Emerging markets have benefitted from both improving fundamentals and bullish sentiment driving inflows to the asset class. Individual country risks, however, are poised to rise. Be selective.

Emerging market (EM) assets have mostly had a gangbuster 2017 across the board, from stocks to bonds and currencies. But some macroeconomic headwinds and “idiosyncratic” or country-specific risks appear to be gathering on the horizon, raising the question of whether their broad outperformance can extend into 2018.

Performance dispersion between individual emerging markets looks likely in the year ahead, suggesting that investors should carefully pick their spots. In an interesting recent research note, Cesar Massry of Goldman Sachs points out that emerging markets are moving from “asset class” risk to “country stories.” Investors, particularly those in passive emerging market products, could be forgiven for overlooking looming risks in a number of developing markets, given the strong performance of the asset class as a whole.

Emerging market equities climbed around 32% over the first eleven months of 2017, while the advances among dollar-denominated and local currency EM bond indices ranged from 9% to 13%. Emerging market currencies have been the laggards, though with gains generally running in the mid-single digits, they’ve performed quite admirably, particularly given three U.S. Federal Reserve key interest rate hikes over the last year.

Have the strong returns been driven by broad “risk-on sentiment” and a high tide of portfolio inflows, or real progress on the ground in emerging markets? “We certainly see the bull run this year as being driven by both a healthy risk-taking environment and fundamental improvement, but find that ‘country risk’ is starting to increase across EM assets,” Massry notes.

It’s clear that country-level performance-both positive and negative-across the four asset classes in several emerging markets is highly correlated. In recent months, for example, Korean stocks, the won, and sovereign credit (if not its local won bonds) have posted solid gains, as have Peru’s stocks and bonds (both dollar and local currency), although the sol has just stood its ground against the greenback. The strong recent performance in the technology and commodities sectors likely proved to be tailwinds for the two countries, respectively.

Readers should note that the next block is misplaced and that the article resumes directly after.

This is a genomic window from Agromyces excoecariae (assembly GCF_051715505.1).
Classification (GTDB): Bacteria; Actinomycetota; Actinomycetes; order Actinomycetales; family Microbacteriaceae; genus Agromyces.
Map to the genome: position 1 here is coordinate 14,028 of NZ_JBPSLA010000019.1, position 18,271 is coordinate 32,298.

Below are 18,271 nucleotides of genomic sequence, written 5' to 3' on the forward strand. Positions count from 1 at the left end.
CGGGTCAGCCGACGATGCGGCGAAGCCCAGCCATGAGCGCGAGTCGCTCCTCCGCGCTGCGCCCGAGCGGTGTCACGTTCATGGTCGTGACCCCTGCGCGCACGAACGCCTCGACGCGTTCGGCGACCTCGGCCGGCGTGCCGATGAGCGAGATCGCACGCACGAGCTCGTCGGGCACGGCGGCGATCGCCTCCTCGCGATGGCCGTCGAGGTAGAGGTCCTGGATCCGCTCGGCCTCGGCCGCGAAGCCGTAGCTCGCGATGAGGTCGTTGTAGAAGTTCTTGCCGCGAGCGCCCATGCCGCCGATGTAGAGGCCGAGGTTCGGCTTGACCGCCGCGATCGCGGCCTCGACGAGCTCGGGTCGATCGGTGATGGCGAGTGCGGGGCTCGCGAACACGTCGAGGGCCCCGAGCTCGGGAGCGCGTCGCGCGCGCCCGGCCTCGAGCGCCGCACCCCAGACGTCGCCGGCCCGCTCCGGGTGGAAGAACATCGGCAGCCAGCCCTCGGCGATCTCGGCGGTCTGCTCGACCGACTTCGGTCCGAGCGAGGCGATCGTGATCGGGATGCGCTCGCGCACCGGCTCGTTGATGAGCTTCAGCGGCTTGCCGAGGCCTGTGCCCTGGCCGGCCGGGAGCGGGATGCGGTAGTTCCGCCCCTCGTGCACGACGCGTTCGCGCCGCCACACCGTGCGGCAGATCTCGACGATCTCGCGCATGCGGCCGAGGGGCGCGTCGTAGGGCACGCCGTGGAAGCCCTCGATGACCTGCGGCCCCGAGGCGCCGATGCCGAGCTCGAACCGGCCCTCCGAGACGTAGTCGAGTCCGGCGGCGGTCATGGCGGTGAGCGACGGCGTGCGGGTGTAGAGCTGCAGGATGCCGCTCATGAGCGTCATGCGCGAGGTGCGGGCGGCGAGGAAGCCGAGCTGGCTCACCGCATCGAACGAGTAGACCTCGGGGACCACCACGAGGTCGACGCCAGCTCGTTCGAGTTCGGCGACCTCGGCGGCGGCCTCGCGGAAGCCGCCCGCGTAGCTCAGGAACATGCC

Yet at the other, negative end of the correlation spectrum, in which the four asset classes mostly shed weight, sat Turkey, Mexico and South Africa. Equities from sub-Saharan Africa’s largest economy did post gains as South African stocks tend to move inversely to its currency, which took a beating over the last couple months. “These three EMs are quite sensitive to movements in the U.S. 10-year rate, but also have considerable political risks surrounding them that have escalated in recent months,” Massry points out.

Political risks are, typically, hard to quantify. South Africa’s ruling African National Congress is beset by infighting just weeks ahead of a scheduled party vote to replace the unpopular President Jacob Zuma before the presidential elections in 2019. In Mexico, leftist Andres Manuel Lopez Obrador is leading in polls in the prelude to the country’s general election next May, while the potential revamp of the North American Free Trade Agreement is also weighing on sentiment toward Mexican assets. And in Turkey, voters in April approved a draft constitution that changes the country’s governance from a parliamentary to a presidential system, scrapping the post of prime minister and greatly expanding President Recep Erdogan’s powers.

Political risks, though, can have discernable impacts on markets. Erdogan, for example, has been aggressively pushing the country’s monetary authority to refrain from raising interest rates, even though inflation is hovering near 12% and the lira has been in near free fall since the start of the fourth quarter. Nonetheless, he recently declared that the central bank’s rate policy was on the “wrong path.” Given Turkey’s inflation and foreign exchange dynamics, not to mention a current account deficit running at 6.4% of gross domestic product (GDP), Erdogan’s preferred course correction will prove highly challenging.

Expectations for continued monetary tightening in the U.S. next year as well as reduced monetary accommodation in Europe will no doubt represent headwinds for Mexico and South Africa, both of which also run current account deficits, though at 1.9% and 2.4% of GDP, respectively, they aren’t nearly as problematic as Turkey’s.

Of course, they aren’t the only emerging markets with political risks. Brazil, Indonesia, Colombia, Thailand, Malaysia and Russia all have elections scheduled in 2018. Given a current account hole to the tune of 3.5% of GDP, Colombia also exhibits vulnerability to macro shocks through the current account.

The upshot for investors in emerging markets is that performance dispersion within the asset class next year is likely to be far higher than it was in 2017, suggesting that they should consider not just individual stock stories, but country stories, as well. Those with a longer-term focus can also benefit if valuations fall on political noise amid otherwise strong corporate fundamentals.

Take Mexican financial Grupo Financiero Banorte. As Thornburg’s Pablo Echavarria points out, “from 17.7x price-to-earnings in 2014 to 10.8x forecast 2019 P/E, Banorte has gone from being one of the most expensive banking stocks in Latin America to the one of the cheapest.”

Emerging markets aren’t a homogenous lot. Rather, they are a heterogeneous assortment of countries with varying economic drivers and risks. Appraising the individual stocks for their earnings prospects, operating contexts and the relative attractiveness of their valuations will be more imperative next year than it has been in 2017.

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